Android users will be in a tizz. Other Google services that could be impacted are the popular Google Maps, News, Google Drive, Gmail and so on. Even platforms like YouTube would grind to a halt. Education too would be impacted as students, who log on to Google platforms for distance learning, will have an unexpected holiday.
Google runs the third-largest cloud-computing platform with data centres worldwide, and an outage could have disastrous consequences. Major companies that rely on Google services would take a massive hit. Any disruption to their services would wipe out millions in revenues.
What happens if Google goes down for one hour or one day?
A Google outage for an hour would sow panic in digital natives, who are perennially logged online. They will find their lives upended if the disruption lasts a day. The rage will explode on social media. Older people would cope better because they know there’s life outside the internet.
Users will find other ways of browsing the internet, which will mitigate the impact. They will live with the disruption for a day; it will be a day without maps, mails and movies. They will be forced to find alternatives. Soon they will realise that they can live without Google.
Not so for companies. It’s a nightmare situation for firms that rely on Google services. Even a five-minute disruption means loss in productivity and massive revenue loss. And a day’s outage will be so catastrophic that they will plan for a life beyond Google. That’s a situation Google can ill-afford.
Venture Beat reported that a five-minute outage in 2013 cost Google more than half a million dollars in revenue. Since the tech giant’s quarterly reported revenue in Q3 2020 was $46.02 billion, the recent interruption could have cost Google at least $47 million. That is $350,000 per minute. If Google had resolved the issue in five minutes, its revenue loss would have been less than $2 million, according to Coralogix, a software company.
Google will be just one of the hundreds of thousands of companies suffering from a loss of productivity. The five-minute Google disruption in 2013 resulted in a massive 40 per cent drop in internet traffic globally, according to Web analytics firm GoSquared. So imagine the situation if the outage lasts a day.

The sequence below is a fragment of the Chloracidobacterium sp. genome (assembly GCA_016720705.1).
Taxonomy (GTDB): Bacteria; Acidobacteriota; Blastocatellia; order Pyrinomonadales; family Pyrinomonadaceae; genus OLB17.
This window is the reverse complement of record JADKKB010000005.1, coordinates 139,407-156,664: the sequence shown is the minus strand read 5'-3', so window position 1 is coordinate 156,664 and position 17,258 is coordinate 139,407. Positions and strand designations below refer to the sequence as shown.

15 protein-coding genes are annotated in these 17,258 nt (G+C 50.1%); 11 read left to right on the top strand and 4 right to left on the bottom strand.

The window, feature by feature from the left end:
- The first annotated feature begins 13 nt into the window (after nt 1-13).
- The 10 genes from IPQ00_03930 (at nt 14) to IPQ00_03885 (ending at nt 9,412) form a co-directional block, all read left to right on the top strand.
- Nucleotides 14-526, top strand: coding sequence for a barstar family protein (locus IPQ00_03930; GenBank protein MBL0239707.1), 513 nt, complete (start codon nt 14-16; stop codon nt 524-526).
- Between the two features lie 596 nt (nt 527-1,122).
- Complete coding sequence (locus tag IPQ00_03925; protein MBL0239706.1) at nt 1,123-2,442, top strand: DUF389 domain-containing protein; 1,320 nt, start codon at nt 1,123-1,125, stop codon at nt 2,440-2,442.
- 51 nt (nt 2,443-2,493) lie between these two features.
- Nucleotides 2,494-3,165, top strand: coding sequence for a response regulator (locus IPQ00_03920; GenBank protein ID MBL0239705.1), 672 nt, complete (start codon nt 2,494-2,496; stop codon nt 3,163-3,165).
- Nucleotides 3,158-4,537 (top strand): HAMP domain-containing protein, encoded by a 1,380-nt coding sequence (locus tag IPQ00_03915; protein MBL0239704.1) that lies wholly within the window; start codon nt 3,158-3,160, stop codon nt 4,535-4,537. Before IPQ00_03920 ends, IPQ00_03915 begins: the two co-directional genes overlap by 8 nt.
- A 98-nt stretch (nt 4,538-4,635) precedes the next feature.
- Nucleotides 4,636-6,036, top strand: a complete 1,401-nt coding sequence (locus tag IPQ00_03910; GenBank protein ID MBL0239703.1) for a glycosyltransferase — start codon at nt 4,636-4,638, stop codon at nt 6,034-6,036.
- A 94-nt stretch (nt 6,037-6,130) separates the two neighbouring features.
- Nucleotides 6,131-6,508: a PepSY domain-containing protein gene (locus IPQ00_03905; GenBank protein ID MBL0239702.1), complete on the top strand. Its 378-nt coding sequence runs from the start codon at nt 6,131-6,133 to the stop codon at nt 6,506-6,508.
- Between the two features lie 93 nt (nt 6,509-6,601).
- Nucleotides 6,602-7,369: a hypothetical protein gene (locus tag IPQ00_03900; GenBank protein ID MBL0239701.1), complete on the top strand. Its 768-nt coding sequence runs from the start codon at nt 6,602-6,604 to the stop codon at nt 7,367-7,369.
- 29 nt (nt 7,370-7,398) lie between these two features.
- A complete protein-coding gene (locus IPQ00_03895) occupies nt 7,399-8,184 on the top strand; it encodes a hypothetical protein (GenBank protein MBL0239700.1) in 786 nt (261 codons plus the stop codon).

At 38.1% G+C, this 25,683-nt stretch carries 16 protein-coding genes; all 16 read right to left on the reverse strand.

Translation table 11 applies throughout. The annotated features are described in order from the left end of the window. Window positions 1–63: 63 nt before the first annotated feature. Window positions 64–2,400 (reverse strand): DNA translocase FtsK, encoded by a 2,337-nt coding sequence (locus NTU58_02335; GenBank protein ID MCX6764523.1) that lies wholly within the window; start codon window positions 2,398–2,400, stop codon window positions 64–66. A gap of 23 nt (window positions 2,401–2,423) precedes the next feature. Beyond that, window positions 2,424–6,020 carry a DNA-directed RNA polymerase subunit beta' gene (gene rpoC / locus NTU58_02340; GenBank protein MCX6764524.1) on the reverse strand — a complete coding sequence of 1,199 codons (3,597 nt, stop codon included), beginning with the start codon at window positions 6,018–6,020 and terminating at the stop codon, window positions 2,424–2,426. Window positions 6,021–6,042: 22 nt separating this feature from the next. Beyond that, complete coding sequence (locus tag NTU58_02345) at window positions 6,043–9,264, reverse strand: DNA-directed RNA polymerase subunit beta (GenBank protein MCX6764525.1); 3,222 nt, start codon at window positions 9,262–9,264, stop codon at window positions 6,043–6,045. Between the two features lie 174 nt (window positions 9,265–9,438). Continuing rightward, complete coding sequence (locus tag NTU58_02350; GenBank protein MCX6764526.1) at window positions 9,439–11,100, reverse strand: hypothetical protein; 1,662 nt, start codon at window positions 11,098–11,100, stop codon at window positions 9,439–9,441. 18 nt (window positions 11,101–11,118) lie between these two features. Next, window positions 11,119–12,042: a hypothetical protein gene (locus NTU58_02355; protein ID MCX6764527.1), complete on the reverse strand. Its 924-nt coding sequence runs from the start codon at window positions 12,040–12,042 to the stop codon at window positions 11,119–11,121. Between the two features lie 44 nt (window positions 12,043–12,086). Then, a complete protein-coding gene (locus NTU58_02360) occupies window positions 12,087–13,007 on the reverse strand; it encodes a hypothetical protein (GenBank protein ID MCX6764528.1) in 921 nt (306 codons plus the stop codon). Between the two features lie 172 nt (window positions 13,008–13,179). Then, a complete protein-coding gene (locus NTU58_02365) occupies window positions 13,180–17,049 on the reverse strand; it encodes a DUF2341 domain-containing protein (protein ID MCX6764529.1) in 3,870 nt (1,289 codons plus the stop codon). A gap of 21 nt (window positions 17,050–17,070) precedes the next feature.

From BackRub to a trillion dollar company
Undoubtedly one the biggest inventions of our times, Google parries a whopping 90,000 search queries per second.
Celebrating its silver anniversary next year, the tech major has come a long way since it was co-founded by two Stanford grads — Larry Page and Sergey Brin – back in 1998. The project took shape on their university servers called BackRub.
In little over a year, it was popular enough to get its own hosting outside of Stanford. In 2004, Google went public – and there has been no looking back since. With a sharp focus and market domination over search engine technology, the firm has diversified into online advertising, cloud computing, quantum computing, e-commerce and consumer electronics.
Along the way, Google acquired huge companies like Motorola Mobility, YouTube, Waze, and HTC — tremendously increasing its influence, product line and profile. From email (Gmail) to navigation (Maps) and cloud computing (Cloud) to streaming (YouTube), Google is now ubiquitous in our quotidian digital lives.
Rated among the most visited websites, the American multinational has a valuation of $1 trillion.
1995: Page and Brin release Google on the Stanford server.
2000: Google releases 10 language versions: German, French, Danish, Swedish, Italian, Dutch, Portuguese, Norwegian, Spanish and Finnish.
2002: Google News is launched.
2004: The firm goes public with IPO.
2005: Google Earth, Google Maps and Google Talk launched.
2006: The company acquires video-sharing site YouTube.
2008: Launch of web browser – Google Chrome.
2010: Google markets its first Android phone – Nexus One.
2011: Larry Page takes over as CEO. Google Cloud launched.
2012: The tech major introduces Google Drive and Google Play.
2013: Google launches its chat platform – Hangouts. Chromecast is also launched.
2015: Google reorganises as a holding company – Alphabet. Larry Page becomes CEO of Alphabet, Sundar Pichai takes over as CEO of Google.
2017: Google buys HTC.
2018: Alphabet tops $100 billion in annual sales.
2019: Sundar Pichai becomes CEO of Alphabet.
2021: Google launches Tensor, its first chipset for smartphones.